Second, all variables were measured using self-report scales, which were likely to be affected by some subjective biases. Unfortunately, we did not have an access to interview data and had to completely rely on the questionnaire results. Third, students with depressive symptoms before the hurricane could have a negative bias toward themselves, their family members, and the hurricane. We could not evaluate their mental conditions before the hurricane. Future research should ideally control initial depression when they study the relationship between resource loss and depression. In addition, although the resource loss model predicted depression significantly, the predictors only accounted for 2.6% of depression variance, and the effect size was small. The remaining 97.4% of depression variance could be explained by coping styles, personal characteristics, and support from counseling services etc. These factors need further research.

In spite of these limitations, the current results have some important implications. The research highlights the need for interventions after disaster. These interventions should focus on helping victims to retain financial resources which can reduce the impacts of depression after the hurricane. Financial assistance and relevant services are needed to reduce the depressive symptoms [23]. Although the results showed that social support was not an important predictor of depression for the sample in our study, the improvement of social networks and community-wide support services are needed to preserve support resources after any disaster. From a public health prospective, counseling interventions are also needed to encourage people to retain hope for the future, and reduce the occurrence of depression. In this study, female participants showed significant higher levels of depressive symptoms than male participants, which may suggest that counseling services should particularly highlight the need of female victims.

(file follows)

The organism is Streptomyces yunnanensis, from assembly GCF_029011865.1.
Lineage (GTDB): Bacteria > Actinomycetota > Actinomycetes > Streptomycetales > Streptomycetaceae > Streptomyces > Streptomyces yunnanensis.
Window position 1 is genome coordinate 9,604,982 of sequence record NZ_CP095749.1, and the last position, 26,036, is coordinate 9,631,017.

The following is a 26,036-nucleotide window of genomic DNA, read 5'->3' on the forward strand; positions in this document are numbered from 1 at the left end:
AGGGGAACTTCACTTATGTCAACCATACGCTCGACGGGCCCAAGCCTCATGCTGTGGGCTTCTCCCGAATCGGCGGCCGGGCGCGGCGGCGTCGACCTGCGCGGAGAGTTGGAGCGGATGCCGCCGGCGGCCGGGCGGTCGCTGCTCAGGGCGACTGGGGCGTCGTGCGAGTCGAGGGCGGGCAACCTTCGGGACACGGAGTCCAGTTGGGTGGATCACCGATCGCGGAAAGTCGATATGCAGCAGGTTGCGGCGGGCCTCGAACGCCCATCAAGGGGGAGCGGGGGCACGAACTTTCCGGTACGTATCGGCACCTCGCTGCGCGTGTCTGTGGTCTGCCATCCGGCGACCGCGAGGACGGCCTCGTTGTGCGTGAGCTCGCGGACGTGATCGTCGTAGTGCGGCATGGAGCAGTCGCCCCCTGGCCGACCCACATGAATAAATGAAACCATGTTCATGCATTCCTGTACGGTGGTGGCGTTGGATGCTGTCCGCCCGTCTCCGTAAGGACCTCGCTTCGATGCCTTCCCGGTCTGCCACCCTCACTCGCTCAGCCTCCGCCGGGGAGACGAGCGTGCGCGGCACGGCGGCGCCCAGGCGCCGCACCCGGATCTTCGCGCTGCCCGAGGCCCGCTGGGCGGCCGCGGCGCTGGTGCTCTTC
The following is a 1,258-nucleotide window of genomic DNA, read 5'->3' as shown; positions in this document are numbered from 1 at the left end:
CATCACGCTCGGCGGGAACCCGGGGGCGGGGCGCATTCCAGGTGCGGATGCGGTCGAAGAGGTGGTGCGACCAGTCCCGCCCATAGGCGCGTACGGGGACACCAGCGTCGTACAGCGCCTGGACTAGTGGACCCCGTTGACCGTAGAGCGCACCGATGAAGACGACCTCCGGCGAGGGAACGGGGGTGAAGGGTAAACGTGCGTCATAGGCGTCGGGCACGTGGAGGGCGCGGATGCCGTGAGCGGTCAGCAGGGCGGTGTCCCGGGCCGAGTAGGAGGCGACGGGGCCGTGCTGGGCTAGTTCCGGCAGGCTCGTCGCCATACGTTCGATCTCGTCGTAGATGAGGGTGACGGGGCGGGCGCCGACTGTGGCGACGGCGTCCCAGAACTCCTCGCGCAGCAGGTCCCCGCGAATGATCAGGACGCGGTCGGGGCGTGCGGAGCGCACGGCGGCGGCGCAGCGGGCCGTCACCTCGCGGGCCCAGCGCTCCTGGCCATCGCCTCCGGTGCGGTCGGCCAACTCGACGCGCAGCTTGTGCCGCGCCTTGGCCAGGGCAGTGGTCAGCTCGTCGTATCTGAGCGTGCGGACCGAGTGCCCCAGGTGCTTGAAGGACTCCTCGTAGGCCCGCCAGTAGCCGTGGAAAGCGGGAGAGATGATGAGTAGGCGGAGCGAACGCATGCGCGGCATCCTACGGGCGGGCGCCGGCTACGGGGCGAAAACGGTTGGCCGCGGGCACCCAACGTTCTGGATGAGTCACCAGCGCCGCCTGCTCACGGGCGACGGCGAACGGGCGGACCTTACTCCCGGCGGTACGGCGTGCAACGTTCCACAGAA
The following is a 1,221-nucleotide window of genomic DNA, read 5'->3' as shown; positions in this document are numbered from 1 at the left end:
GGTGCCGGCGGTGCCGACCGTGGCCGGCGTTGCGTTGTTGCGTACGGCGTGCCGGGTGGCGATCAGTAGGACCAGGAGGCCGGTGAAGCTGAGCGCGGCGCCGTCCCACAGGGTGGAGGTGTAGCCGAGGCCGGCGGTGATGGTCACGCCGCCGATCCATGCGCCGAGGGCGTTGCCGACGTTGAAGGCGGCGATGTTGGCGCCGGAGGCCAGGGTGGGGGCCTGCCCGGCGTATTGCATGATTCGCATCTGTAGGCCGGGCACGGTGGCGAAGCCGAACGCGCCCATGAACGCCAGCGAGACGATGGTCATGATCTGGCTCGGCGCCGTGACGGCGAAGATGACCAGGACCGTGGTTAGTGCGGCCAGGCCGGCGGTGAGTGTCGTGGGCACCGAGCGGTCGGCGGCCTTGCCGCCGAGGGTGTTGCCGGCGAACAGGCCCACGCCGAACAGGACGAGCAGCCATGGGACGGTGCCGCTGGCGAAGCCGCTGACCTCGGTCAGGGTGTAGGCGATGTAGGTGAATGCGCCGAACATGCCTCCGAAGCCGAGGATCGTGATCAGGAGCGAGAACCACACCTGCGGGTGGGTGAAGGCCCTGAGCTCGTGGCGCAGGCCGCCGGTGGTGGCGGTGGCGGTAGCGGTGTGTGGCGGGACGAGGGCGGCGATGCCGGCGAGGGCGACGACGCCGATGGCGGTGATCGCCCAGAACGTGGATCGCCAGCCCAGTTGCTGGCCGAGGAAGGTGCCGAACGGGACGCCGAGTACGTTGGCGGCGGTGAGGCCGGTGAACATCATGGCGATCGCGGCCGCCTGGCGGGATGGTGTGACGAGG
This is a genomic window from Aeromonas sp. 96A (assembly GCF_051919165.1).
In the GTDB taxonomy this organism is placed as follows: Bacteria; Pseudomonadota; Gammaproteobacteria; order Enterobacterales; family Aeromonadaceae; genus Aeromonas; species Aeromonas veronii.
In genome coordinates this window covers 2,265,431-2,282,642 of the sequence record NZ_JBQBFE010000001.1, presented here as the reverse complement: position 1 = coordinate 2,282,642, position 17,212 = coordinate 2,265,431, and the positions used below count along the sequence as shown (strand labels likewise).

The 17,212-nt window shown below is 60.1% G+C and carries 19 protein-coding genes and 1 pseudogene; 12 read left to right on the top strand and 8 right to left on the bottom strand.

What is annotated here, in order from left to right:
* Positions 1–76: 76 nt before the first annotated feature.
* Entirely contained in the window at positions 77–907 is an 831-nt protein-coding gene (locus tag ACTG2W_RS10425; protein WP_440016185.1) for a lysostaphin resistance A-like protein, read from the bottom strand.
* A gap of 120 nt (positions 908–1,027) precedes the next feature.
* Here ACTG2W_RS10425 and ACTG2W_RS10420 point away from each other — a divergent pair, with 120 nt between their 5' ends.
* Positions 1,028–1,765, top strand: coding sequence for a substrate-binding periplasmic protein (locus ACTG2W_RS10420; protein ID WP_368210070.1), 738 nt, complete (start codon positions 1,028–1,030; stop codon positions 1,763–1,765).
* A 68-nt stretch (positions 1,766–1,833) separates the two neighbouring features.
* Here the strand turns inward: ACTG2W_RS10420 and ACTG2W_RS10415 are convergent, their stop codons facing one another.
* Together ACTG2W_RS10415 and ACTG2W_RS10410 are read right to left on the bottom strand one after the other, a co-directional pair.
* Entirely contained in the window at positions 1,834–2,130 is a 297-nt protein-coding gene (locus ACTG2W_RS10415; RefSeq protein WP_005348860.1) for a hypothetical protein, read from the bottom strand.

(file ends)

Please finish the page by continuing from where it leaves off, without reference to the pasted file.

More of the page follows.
Overall, the findings of the current study suggest the important role of financial resourceloss in predicting depression following Hurricane Katrina. This finding was consistent with previous findings from disaster research that economic resource loss could significantly predict mental health [15]. This indicated that protecting and retaining financial resources could strengthen people’s resistance to the damage of disaster and reduce the level of depressive symptoms.